< Back to Blog

Iliotibial Band Syndrome: Prevention and treatment

The most notable symptoms associated with ITBS are swelling and pain on the outside of the knee, which leads many runners to believe that they just have a knee injury. However, the most ideal way to determine if you have ITBS outside of visiting your podiatrist is to bend your knee at a 45-degree angle. If you feel pain on the outside of your knee, you may have ITBS.

What causes ITBS?

ITBS usually occurs as a result of engaging in physical activities that cause the leg to turn inward repeatedly. Overuse injuries usually occur in beginning runners, but can sometimes affect conditioned runners as well. Behaviors that can lead to ITBS include running too many miles at once, running downhill or in a lateral direction on banked surfaces, or wearing worn-out running shoes. ITBS is found to be more common in women, which health care experts suspect is partly in due to the way women’s hips tilt as they run — resulting in their knees turning in.

How can I prevent ITBS?

Since ITBS is an overuse injury, you can prevent yourself from developing the condition by taking steps to have safer workouts. Inspect your running shoes to verify the outsides of the soles aren’t worn down, and replace your shoes if necessary. Avoid running on concrete surfaces, and limit your runs to flat surfaces. Before you set off running, walk between a quarter- and half-mile to properly warm up, and either decrease your mileage or take a recovery day if the outside of your knee feels painful. Lastly, change directions often when running on an oval track, and make an appointment with your podiatrist to determine whether you need custom orthotic inserts for your running shoes.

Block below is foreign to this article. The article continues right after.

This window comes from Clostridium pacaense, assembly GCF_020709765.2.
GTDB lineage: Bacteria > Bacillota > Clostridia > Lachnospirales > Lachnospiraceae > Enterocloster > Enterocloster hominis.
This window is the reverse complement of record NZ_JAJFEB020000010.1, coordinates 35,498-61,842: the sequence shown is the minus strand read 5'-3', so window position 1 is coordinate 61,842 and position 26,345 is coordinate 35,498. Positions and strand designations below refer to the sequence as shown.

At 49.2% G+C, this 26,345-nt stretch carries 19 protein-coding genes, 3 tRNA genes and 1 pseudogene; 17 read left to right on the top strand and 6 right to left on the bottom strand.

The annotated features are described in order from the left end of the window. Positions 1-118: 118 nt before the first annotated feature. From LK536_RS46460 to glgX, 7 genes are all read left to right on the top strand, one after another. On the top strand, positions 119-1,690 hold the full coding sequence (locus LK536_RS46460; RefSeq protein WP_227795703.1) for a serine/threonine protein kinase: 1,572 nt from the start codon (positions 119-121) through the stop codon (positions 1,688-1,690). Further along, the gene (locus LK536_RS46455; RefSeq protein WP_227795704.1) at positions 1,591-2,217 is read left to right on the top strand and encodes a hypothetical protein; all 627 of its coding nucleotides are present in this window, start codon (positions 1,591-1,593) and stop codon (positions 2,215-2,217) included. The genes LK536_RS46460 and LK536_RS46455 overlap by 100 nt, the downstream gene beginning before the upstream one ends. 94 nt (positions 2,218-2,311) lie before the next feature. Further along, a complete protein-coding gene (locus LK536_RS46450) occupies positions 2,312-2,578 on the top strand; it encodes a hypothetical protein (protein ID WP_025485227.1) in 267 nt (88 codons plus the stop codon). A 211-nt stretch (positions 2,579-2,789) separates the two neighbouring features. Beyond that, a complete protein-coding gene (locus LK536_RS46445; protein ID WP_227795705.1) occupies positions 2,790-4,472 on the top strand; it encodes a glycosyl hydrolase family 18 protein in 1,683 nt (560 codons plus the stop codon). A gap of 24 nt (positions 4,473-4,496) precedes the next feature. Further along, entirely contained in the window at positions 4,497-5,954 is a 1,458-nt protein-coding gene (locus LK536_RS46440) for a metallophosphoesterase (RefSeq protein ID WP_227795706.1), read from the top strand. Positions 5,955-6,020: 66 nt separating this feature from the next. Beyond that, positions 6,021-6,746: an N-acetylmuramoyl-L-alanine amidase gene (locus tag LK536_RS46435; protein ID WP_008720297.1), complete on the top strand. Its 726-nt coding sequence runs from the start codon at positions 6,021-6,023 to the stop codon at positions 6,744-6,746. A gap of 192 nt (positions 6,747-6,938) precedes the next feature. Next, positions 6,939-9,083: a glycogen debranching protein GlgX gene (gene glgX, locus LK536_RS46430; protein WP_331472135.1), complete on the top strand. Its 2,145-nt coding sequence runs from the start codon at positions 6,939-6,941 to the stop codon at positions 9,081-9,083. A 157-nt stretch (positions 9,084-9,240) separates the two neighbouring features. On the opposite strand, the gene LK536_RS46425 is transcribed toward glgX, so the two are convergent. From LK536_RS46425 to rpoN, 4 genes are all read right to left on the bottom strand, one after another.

How can I treat ITBS?

If you have ITBS and haven’t had a chance to improve your running habits, either take a break from running or run fewer miles to help relieve pain and give your body a chance to recover. During your time off from running, engage in other sports such as swimming and cycling, which are often far easier on your knees than running. Additionally, see your podiatrist to verify whether you need more serious treatments, such as surgery, which can help release and mobilize your IT band.

Are you a runner who is experiencing foot or leg pain? Call Kansas City Foot Specialists to schedule an evaluation at (913) 338-4440, or request an appointment online so we can provide you with the proper diagnosis and get you back on your feet.